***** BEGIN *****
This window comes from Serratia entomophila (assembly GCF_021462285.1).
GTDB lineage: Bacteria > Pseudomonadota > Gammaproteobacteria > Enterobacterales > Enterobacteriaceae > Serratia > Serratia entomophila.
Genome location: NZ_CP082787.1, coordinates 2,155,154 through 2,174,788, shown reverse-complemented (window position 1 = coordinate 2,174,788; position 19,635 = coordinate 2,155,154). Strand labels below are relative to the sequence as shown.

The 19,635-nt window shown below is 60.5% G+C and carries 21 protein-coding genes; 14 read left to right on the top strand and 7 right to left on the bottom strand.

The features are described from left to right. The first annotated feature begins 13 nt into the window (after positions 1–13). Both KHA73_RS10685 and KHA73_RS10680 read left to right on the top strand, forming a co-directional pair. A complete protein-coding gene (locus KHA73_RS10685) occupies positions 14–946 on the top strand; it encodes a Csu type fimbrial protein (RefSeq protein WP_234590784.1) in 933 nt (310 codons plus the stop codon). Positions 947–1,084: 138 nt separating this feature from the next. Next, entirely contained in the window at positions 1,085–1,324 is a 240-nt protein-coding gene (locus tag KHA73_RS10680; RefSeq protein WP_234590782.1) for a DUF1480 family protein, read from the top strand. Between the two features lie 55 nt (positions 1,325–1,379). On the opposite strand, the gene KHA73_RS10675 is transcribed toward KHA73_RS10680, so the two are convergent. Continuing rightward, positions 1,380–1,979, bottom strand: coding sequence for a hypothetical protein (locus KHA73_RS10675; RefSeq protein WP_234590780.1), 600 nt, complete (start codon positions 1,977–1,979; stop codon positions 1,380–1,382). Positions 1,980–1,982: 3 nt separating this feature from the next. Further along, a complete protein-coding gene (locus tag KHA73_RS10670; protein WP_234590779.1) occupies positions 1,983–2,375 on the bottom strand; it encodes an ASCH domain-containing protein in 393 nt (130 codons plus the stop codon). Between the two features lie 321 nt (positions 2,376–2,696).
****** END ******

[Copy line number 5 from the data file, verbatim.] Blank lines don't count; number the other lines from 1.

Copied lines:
The features are described from left to right. The first annotated feature begins 13 nt into the window (after positions 1–13). Both KHA73_RS10685 and KHA73_RS10680 read left to right on the top strand, forming a co-directional pair. A complete protein-coding gene (locus KHA73_RS10685) occupies positions 14–946 on the top strand; it encodes a Csu type fimbrial protein (RefSeq protein WP_234590784.1) in 933 nt (310 codons plus the stop codon). Positions 947–1,084: 138 nt separating this feature from the next. Next, entirely contained in the window at positions 1,085–1,324 is a 240-nt protein-coding gene (locus tag KHA73_RS10680; RefSeq protein WP_234590782.1) for a DUF1480 family protein, read from the top strand. Between the two features lie 55 nt (positions 1,325–1,379). On the opposite strand, the gene KHA73_RS10675 is transcribed toward KHA73_RS10680, so the two are convergent. Continuing rightward, positions 1,380–1,979, bottom strand: coding sequence for a hypothetical protein (locus KHA73_RS10675; RefSeq protein WP_234590780.1), 600 nt, complete (start codon positions 1,977–1,979; stop codon positions 1,380–1,382). Positions 1,980–1,982: 3 nt separating this feature from the next. Further along, a complete protein-coding gene (locus tag KHA73_RS10670; protein WP_234590779.1) occupies positions 1,983–2,375 on the bottom strand; it encodes an ASCH domain-containing protein in 393 nt (130 codons plus the stop codon). Between the two features lie 321 nt (positions 2,376–2,696).